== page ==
RESERVE Bank of Zimbabwe monetary policy committee member Persistence Gwanyanya says failure to resolve the country’s post-election crisis will render government’s re-engagement efforts and economic recovery futile.
President Emmerson Mnangagwa won last month’s presidential election after garnering 52,6% of the votes, against his closest rival, Nelson Chamisa’s 44%.
Chamisa leads the Citizens Coalition for Change (CCC).
However, most local, regional, and international observer missions presented adverse preliminary reports, stating that the polls fell below international standards.
This week, analysts also said this will jeopardise Zimbabwe's attempts to re-engage with the international community.
“If the political question, the election question, is not resolved it presents downside risks for the country,” Gwanyanya said at the Institute of Internal Auditors annual conference held last week in Victoria Falls.
“The risks relating to the re-engagement process, the risk relating to debt resolution, and the risk relating to the progress we have now made on infrastructure, are definitely going to be hampered if that question is not resolved.”
He added: “The currency issue and the whole list of economic issues are going to be affected. That is why Sadc (Southern Africa Development Community) and probably the AU (Africa Union) would want to take this issue seriously because it may destabilise the region.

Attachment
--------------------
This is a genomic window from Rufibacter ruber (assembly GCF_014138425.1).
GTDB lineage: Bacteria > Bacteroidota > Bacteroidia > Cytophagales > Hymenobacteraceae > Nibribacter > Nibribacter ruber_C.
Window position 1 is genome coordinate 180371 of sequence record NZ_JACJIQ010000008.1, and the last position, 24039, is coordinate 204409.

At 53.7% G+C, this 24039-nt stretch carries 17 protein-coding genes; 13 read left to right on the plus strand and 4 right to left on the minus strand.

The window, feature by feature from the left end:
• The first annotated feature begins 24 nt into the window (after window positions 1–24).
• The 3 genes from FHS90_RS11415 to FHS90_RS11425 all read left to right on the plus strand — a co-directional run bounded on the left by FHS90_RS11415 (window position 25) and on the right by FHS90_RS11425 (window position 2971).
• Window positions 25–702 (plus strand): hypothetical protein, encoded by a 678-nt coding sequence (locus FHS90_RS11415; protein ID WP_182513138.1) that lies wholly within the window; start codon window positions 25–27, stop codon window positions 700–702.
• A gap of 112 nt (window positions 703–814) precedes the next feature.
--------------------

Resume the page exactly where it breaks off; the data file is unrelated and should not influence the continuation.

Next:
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“That is why it is imperative to at least achieve some measure of soft landing for the election dust to settle, in good time”.
Experts have also said the ‘dispute’ will affect Zimbabwe’s neighbours through mass emigration as Zimbabweans search for better livelihoods.
Top destinations for migration include South Africa, Zambia, Mozambique, and Botswana, according to experts.
Gwanyanya said failure to solve the election ‘dispute’ would lead to continued ‘frosty’ relationships with the West and the Commonwealth.
Last week, a joint report from the South African economic consultancy firm, Oxford Economics Africa and the United Kingdom-based global consultancy firm, Control Risks, rated Zimbabwe poorly on the Africa Risk-Reward Index 2023.
According to the report, Zimbabwe had the lowest scores in terms of investment returns and the highest risk on the continent.
“From the election outcome it is difficult to imagine the re-engagement progressing at the pace we would have wanted to see,” Gwanyanya said.
“Now that the matter has been escalated to Sadc by the opposition party (CCC) and Sadc is showing some measure of sidelining with the opposition or concurrence with the opposition in regard to the elections itself, and the process itself, the ruling party may be encouraged to form some sort of accommodation.”
The MPC noted said it was important for authorities to note that the Zimbabwe Democracy and Economic Recovery Acts of 2001, legislated by the United States, limited capital flows into the country.
He added that this could only be removed in the face of political and economic policy changes, with free, fair, and credible general elections being a major prerequisite.
Zimbabwe’s public debt is estimated at over US$17,5 billion.
Beside a huge debt, the country is facing power and water shortages, poor utility service delivery, high taxes, low foreign investments, exchange rate volatility, low healthcare coverage, poor and ailing infrastructure, and a lack of jobs.
There are fears that failure to resolve the election dispute also threatens local food security as the upcoming 2023/24 agricultural season is expected to experience an El Nino-induced drought.